2. What’s producing methane on Mars?  (New York Times)

3. 2011 saw more billion-dollar weather-related disasters than any other year in US history. (Associated Press)

4. The necessity and relevance of GIS-related studies in modern K-12 classrooms.  (Directions Magazine)

Quote: “…geospatial technology is helping people be inquisitive, exploratory and analytical. Many situations and problems demand unique, iterative explorations and the ability to analyze data. Life is not a single-threaded linear existence. Educators need to model exploration and analysis, and then give students more and more opportunities to the do same.”

Alarm Bells

We in the geography community here in Illinois recently received an alarming email from the Chair of a Social Studies Department in a medium-sized town in western Illinois. She explained that her administration is concerned that the teaching of geography, specifically where countries are located, is insignificant information.

As President of the Geographic Society of Chicago, I would like to speak to that notion.

Everyone has read the articles about Americans’ geographic illiteracy. “Six in 10 Americans cannot find Iraq on a map of the Middle East,” reported the Chicago Sun-Times in 2006. Another paper reported that “1 in 8 don’t know Alaska is a state.” The reports keep coming.  The National Assessment of Educational Progress, known as “The Nation’s Report Card,” recently concluded that only 23% of fourth-graders, 30% of 8th graders, and a meager 21% of twelfth-graders were considered proficient in their understanding of geography.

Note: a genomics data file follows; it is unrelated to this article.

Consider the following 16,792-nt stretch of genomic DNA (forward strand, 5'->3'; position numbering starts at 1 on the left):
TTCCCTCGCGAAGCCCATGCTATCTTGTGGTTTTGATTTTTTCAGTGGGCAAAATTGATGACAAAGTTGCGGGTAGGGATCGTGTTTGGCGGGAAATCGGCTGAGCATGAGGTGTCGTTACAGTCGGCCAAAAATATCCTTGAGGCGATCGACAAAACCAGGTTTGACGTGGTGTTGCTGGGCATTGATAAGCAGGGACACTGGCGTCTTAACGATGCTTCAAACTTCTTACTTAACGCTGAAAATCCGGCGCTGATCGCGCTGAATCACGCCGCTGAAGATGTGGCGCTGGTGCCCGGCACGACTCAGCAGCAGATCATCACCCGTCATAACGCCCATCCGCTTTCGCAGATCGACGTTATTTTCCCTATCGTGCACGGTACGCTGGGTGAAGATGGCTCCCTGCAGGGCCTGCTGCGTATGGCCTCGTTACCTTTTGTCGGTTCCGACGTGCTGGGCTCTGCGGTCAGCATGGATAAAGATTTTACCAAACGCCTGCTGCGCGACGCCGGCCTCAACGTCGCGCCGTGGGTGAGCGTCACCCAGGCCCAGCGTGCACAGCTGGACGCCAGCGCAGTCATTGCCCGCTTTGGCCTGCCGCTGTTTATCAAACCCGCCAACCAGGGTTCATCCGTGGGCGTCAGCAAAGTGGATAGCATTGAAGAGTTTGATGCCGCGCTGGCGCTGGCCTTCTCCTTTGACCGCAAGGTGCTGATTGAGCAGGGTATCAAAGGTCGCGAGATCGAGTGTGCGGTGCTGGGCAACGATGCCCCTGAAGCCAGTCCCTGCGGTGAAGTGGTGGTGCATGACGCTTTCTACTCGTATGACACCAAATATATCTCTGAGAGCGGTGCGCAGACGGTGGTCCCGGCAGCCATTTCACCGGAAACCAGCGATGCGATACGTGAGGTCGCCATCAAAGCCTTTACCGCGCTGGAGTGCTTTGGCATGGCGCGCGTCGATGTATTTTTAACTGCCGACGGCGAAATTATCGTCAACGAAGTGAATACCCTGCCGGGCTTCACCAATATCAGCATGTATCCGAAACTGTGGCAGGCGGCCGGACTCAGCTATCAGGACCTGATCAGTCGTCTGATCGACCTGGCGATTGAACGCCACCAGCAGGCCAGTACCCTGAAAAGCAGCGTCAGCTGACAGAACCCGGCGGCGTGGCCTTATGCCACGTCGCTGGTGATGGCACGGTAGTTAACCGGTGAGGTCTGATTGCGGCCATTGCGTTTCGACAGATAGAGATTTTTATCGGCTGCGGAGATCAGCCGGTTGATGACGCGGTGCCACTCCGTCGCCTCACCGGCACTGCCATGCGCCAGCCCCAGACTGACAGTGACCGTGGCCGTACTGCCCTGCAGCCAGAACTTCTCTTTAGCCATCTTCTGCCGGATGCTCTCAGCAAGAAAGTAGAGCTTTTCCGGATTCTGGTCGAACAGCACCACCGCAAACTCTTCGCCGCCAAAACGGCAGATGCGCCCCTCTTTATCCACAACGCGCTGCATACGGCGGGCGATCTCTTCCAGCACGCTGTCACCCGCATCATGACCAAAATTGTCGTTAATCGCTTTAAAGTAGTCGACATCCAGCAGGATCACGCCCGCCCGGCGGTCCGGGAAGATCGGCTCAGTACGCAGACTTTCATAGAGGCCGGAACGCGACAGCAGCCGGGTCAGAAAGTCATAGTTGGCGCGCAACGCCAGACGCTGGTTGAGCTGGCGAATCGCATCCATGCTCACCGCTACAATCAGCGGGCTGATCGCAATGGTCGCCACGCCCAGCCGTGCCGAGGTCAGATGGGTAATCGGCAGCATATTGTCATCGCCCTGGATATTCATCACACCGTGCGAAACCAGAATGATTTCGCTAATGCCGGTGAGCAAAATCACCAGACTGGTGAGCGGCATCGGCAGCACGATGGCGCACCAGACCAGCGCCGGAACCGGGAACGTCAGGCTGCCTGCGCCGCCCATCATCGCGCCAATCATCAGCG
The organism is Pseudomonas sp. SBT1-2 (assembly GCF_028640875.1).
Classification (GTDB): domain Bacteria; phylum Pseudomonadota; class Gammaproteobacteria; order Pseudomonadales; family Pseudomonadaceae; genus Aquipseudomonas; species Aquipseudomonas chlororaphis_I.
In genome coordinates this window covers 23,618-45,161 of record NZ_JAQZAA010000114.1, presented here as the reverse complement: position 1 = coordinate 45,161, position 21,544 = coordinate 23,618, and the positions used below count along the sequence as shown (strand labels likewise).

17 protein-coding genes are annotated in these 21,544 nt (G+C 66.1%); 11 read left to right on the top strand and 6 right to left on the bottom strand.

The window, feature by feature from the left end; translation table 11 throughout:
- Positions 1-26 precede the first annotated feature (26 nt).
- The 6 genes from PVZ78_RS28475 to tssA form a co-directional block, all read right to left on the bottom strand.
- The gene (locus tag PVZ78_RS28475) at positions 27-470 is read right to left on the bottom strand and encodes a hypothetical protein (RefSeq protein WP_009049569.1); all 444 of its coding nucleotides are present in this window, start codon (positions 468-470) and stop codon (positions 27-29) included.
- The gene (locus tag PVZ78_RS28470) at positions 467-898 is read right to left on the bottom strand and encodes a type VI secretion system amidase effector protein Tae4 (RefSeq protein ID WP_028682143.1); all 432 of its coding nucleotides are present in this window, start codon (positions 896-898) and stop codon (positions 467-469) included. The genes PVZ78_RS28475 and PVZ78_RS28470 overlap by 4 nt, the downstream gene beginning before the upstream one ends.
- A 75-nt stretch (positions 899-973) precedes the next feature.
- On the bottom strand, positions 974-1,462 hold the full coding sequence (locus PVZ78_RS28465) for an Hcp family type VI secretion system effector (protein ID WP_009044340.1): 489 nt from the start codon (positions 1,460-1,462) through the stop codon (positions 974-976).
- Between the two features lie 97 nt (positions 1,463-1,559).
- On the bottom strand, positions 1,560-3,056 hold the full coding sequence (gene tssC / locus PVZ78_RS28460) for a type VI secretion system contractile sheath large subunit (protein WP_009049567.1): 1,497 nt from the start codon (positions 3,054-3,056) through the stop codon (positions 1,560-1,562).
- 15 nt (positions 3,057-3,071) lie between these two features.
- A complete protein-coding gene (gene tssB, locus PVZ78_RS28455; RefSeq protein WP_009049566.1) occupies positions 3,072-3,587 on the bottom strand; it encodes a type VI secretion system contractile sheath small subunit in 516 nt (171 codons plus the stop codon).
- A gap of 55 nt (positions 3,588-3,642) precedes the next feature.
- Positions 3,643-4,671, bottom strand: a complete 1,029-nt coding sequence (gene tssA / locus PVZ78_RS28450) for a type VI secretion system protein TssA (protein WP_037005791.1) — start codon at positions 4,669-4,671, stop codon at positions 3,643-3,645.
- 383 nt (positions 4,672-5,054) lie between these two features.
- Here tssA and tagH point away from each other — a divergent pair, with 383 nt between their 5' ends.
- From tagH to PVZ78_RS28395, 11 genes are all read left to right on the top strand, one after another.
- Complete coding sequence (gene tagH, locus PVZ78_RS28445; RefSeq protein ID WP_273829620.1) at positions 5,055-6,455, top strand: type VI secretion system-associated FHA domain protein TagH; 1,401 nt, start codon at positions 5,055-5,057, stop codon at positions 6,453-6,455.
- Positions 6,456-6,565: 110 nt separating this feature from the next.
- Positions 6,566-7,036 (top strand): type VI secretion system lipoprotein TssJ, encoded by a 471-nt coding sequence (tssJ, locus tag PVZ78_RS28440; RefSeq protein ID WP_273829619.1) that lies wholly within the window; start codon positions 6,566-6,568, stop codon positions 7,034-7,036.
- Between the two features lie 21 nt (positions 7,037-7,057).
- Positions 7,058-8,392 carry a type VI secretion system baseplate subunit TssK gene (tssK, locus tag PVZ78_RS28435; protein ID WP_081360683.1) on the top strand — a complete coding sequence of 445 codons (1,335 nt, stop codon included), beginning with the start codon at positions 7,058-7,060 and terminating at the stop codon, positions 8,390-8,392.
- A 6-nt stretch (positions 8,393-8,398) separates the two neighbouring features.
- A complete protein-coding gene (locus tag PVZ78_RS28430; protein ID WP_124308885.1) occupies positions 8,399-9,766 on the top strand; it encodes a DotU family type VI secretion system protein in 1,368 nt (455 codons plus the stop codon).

Certainly, ignorance of our world map is widespread and alarming in itself. But geographic illiteracy is much more profound than being able to locate Iraq or Alaska on a map.

Undoubtedly, the “wheres” are important, but they are merely the alphabet of geography. Reciting the alphabet is not the same as learning how to read. The same is true of geographic literacy. The “wheres” are the building blocks, but the “whys”—why the world looks and functions as it does—provide the interconnecting principles for understanding our world. Geography is a study of the physical Earth, as well as a study of the world’s people.

Our citizens, the caretakers of our planet and leaders of our country, are graduating from school with little or no training in geography. Without geography, how can we understand Earth’s patterns—its climate regions, its weather systems, its cultures, its population patterns, its agricultural demands? How can we understand the effects of our actions or how these patterns can be disrupted by war, pollution, poverty, globalization, population growth, or climate change?

Geography is an integrating discipline that informs us about the world’s people and how they interact with the land we live on, the air we breathe, and the water we drink. Like a piece of fabric, geography is where all of Earth’s threads are interwoven. Pull one thread out and others unravel. We need this critically important subject to be an essential part of our K-12 curriculum. For the future of our country, we must insist that all our citizens be geographically literate.

Readers of this Geo-Blog, please add your opinions here so that we can help prevent the disintegration of geography in American classrooms.

Celeste Fraser, President
Geographic Society of Chicago